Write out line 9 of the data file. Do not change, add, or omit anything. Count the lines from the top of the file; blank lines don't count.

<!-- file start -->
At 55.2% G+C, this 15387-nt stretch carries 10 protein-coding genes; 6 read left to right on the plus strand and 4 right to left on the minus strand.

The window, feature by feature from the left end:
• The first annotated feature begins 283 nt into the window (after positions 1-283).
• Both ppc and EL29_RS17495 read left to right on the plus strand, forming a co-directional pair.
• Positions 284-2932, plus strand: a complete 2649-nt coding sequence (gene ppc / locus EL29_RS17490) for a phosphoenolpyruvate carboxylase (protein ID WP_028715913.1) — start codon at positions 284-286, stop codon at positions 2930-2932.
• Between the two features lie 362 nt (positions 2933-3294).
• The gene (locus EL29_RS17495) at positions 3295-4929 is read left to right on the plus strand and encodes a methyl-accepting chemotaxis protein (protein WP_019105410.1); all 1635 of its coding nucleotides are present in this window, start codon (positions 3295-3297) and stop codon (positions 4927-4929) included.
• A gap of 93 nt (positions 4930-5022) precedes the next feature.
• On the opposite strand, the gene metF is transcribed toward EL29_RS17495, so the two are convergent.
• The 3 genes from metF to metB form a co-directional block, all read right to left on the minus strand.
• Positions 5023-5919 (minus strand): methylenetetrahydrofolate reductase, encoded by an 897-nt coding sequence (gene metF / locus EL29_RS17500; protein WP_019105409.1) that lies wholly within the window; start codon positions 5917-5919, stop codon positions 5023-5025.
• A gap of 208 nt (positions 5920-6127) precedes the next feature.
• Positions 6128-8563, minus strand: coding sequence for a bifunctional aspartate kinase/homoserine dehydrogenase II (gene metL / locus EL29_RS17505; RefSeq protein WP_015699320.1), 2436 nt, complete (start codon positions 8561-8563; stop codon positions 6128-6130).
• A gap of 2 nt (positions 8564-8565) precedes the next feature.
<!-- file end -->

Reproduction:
• On the opposite strand, the gene metF is transcribed toward EL29_RS17495, so the two are convergent.